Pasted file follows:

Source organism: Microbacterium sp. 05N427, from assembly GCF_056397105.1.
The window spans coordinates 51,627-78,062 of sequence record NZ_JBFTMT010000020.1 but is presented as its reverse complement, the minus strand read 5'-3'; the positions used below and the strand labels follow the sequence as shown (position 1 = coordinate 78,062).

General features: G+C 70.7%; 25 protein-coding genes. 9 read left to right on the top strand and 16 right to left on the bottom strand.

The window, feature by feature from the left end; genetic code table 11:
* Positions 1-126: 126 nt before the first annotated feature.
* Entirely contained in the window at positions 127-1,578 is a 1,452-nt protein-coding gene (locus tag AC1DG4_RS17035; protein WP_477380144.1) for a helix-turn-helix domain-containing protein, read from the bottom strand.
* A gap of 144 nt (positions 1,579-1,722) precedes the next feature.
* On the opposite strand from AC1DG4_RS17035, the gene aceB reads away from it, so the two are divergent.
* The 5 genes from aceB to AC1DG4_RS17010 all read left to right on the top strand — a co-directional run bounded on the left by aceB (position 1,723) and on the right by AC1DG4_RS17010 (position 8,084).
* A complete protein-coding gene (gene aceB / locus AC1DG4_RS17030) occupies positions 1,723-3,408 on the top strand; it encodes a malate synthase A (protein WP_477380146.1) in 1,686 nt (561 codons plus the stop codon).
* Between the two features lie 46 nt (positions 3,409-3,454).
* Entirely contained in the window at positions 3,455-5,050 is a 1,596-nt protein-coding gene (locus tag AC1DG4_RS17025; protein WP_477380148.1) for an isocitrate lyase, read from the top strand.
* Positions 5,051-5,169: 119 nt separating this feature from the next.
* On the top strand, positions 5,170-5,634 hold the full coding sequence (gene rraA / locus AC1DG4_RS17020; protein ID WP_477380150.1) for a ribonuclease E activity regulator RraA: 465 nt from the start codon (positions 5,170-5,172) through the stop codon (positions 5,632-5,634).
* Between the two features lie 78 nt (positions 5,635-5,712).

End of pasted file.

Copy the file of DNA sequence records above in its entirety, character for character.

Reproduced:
Source organism: Microbacterium sp. 05N427, from assembly GCF_056397105.1.
The window spans coordinates 51,627-78,062 of sequence record NZ_JBFTMT010000020.1 but is presented as its reverse complement, the minus strand read 5'-3'; the positions used below and the strand labels follow the sequence as shown (position 1 = coordinate 78,062).

General features: G+C 70.7%; 25 protein-coding genes. 9 read left to right on the top strand and 16 right to left on the bottom strand.

The window, feature by feature from the left end; genetic code table 11:
* Positions 1-126: 126 nt before the first annotated feature.
* Entirely contained in the window at positions 127-1,578 is a 1,452-nt protein-coding gene (locus tag AC1DG4_RS17035; protein WP_477380144.1) for a helix-turn-helix domain-containing protein, read from the bottom strand.
* A gap of 144 nt (positions 1,579-1,722) precedes the next feature.
* On the opposite strand from AC1DG4_RS17035, the gene aceB reads away from it, so the two are divergent.
* The 5 genes from aceB to AC1DG4_RS17010 all read left to right on the top strand — a co-directional run bounded on the left by aceB (position 1,723) and on the right by AC1DG4_RS17010 (position 8,084).
* A complete protein-coding gene (gene aceB / locus AC1DG4_RS17030) occupies positions 1,723-3,408 on the top strand; it encodes a malate synthase A (protein WP_477380146.1) in 1,686 nt (561 codons plus the stop codon).
* Between the two features lie 46 nt (positions 3,409-3,454).
* Entirely contained in the window at positions 3,455-5,050 is a 1,596-nt protein-coding gene (locus tag AC1DG4_RS17025; protein WP_477380148.1) for an isocitrate lyase, read from the top strand.
* Positions 5,051-5,169: 119 nt separating this feature from the next.
* On the top strand, positions 5,170-5,634 hold the full coding sequence (gene rraA / locus AC1DG4_RS17020; protein ID WP_477380150.1) for a ribonuclease E activity regulator RraA: 465 nt from the start codon (positions 5,170-5,172) through the stop codon (positions 5,632-5,634).
* Between the two features lie 78 nt (positions 5,635-5,712).